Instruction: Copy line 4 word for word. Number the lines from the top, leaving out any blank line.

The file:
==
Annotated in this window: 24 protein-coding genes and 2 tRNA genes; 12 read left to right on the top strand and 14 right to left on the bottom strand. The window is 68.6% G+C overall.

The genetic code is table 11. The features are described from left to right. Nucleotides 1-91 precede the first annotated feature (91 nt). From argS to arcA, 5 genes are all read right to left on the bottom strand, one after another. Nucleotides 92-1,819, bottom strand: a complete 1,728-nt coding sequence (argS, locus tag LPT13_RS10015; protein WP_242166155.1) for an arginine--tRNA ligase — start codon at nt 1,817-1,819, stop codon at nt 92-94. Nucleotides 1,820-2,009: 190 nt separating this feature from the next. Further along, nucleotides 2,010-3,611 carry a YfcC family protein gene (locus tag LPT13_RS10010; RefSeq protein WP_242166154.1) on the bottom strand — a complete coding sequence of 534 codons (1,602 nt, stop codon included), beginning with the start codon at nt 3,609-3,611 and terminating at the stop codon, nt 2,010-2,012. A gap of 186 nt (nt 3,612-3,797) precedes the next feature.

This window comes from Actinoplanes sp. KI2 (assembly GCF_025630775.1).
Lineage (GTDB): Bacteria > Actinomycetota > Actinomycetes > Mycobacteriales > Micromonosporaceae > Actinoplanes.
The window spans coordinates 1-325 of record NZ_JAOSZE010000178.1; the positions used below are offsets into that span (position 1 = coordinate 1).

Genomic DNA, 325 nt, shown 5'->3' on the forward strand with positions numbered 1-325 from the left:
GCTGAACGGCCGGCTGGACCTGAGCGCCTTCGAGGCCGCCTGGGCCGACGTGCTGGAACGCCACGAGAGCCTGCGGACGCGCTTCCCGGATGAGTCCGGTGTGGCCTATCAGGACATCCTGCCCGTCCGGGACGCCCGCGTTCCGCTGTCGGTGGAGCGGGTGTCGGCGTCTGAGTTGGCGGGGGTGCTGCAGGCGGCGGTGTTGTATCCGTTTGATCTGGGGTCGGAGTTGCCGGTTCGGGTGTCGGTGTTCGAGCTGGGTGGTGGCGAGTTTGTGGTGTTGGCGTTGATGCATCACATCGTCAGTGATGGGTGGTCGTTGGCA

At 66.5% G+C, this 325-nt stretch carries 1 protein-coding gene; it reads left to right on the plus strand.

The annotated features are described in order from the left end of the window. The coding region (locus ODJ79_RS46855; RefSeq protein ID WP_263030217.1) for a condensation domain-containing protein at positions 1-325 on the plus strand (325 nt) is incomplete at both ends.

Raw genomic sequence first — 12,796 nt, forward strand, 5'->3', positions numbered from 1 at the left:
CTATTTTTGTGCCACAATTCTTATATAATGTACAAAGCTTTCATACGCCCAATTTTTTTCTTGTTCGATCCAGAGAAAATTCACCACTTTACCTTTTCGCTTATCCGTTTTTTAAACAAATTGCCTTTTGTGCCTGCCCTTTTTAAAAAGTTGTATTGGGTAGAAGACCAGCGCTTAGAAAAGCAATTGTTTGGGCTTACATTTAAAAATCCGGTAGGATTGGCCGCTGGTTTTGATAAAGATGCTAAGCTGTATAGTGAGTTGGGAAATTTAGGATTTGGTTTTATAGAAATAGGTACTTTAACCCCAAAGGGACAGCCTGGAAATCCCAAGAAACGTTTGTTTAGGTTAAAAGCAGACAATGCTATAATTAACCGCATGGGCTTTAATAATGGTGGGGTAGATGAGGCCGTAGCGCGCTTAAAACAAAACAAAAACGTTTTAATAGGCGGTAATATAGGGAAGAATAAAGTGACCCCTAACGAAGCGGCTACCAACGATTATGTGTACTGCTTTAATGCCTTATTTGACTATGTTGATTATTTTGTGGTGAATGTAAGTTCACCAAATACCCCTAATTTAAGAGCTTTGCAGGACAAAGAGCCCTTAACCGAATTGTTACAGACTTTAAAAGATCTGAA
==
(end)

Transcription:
Lineage (GTDB): Bacteria > Actinomycetota > Actinomycetes > Mycobacteriales > Micromonosporaceae > Actinoplanes.